With the lads' mag porn furore ending on a bum note, there are seemingly only plaudits for the barenaked ladies converging on high streets around FCUK stores. Even the Daily Mail - holder of the moral highground - called the 'Sketch to Store' campaign, which launched last month, "clever", whilst gushing about the "edgy" fashion brand and (of course) the celebrity launch party.
The FCUK campaign features nude (mostly female) models who strut their stuff, and their prepubescent-like waxed genitalia, under illustrator Jo Bird's sketched-on outfits.
The concept is nothing like the sexualised front covers of Zoo and Nuts, but it fulfils the same purpose: objectification, consumerisation ... control ... sales. And, until the lads' mags modesty deal comes into effect, both ply their trade in the public space - it's not something you can opt out of. That's the bigger picture here: Everywhere you look, someone is demanding your money in exchange for tits, tat and trinkets. Even if you're not buying, you still have to take their view of the world. And a very homogenised view it is, too.
The fight for eye-space is convoluted. PM Cameron wants to lock-down child pornography online, with much referencing of the paedo porn habits of convicted child murderers Mark Bridger and Stuart Hazell. Along those lines - whether it's a faultless argument or not - Object and UK Feminista (Lose the Lads' Mags) can reasonably call for the end of easy-access porn that normalises sexual exploitation, abuse and violence.
Arguably, we need to be less affronted by sexualised images - because what the FCUK campaign portrays is nothing more than most people visualise in their heads anyway. (The difference, of course, is that what you imagine - if you can keep it in your head and not, say, in your internet browser - causes no offence, threat or distaste). We'd also do well to distance ourselves from our weariness with undersized/airbrushed models because a.) our body insecurities have been well bred into us, but it's time to make peace with green-eyed sisterhood and sexuality. And b.) money talks; the economic angle holds more weight in a system that lives and breathes the mighty dollar.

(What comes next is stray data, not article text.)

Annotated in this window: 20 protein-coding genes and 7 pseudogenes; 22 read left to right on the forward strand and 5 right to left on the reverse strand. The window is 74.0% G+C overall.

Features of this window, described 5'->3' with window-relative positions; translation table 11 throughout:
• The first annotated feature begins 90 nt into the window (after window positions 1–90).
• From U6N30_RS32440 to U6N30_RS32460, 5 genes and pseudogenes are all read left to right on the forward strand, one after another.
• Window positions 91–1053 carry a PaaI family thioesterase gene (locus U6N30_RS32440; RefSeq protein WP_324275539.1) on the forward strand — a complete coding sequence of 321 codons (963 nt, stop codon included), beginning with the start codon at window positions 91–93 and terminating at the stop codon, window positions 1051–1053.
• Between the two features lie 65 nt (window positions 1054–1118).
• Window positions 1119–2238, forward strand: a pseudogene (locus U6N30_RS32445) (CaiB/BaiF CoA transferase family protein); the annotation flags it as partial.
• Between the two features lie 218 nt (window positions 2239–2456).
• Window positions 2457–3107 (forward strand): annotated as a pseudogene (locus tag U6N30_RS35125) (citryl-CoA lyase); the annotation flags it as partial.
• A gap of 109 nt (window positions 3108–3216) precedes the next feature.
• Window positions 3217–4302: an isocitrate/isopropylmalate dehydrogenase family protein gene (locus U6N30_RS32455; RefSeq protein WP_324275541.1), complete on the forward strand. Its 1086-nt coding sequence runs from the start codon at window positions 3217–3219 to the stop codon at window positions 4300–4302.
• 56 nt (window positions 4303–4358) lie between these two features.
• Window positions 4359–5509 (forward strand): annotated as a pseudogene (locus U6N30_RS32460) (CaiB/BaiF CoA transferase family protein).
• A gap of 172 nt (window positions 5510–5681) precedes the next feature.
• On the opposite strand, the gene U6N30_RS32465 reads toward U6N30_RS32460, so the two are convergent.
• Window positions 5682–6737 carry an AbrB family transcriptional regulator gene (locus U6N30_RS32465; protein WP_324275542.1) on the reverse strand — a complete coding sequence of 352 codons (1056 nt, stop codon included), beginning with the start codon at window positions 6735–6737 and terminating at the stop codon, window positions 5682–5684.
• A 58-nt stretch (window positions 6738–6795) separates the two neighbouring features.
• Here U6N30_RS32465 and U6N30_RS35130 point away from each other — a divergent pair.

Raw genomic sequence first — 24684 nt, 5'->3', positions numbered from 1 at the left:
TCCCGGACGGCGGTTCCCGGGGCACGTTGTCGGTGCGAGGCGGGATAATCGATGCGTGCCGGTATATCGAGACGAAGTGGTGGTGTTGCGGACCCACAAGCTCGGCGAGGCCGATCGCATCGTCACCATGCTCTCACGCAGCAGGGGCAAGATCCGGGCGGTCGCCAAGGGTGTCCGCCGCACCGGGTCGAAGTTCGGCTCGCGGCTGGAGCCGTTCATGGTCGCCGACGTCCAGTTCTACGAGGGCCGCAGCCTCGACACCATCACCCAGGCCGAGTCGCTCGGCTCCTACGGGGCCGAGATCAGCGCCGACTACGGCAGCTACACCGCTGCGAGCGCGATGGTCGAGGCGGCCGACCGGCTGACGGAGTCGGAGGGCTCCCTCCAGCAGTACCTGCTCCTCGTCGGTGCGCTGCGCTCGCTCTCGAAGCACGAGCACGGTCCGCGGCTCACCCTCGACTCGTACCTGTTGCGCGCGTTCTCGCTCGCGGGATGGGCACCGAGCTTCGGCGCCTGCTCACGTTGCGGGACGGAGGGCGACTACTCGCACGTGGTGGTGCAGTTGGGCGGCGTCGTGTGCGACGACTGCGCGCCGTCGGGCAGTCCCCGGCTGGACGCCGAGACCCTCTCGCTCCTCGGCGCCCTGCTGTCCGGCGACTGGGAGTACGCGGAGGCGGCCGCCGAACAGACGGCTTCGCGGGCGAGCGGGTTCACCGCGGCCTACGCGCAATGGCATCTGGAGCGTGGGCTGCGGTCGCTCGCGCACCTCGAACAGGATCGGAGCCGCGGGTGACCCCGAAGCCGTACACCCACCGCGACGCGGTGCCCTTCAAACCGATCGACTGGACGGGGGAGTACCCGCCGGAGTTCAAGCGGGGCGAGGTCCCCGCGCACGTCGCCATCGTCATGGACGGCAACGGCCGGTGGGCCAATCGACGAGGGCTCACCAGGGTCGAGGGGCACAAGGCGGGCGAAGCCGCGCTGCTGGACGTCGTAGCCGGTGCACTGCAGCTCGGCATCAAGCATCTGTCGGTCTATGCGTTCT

The day I saw the naked beavers outside the FCUK store in Oxford Circus, I was fresh from seeing a much hairier bush at the Portrait Awards at the National Portrait Gallery nearby - technically brilliant, hypnotic and not offensive, if two-a-penny in art. Is that the hypocritical dividing line? If we remove the overt sexualisation from an image and call it middle class - because it's Art, baby - we can have our thrills with impunity, as many philandering artists have done? Yet some feel threatened or saddened by the porno party going on on newsagents' shelves, with an increasing number of calls to ban this, that or the other.
Obviously choice is a factor - I chose to go and look at the hairy mary. I didn't choose to have a fanny in my face on Argyll Street. Still, you can't always get what you want: I don't like everything you have to say, and vice versa. But with this monopolisation of the high street, and the underground, and pretty much every facet of daily life, I risk whiplash if I subscribe to the "don't like it, don't look" school of uncritical laissez faire.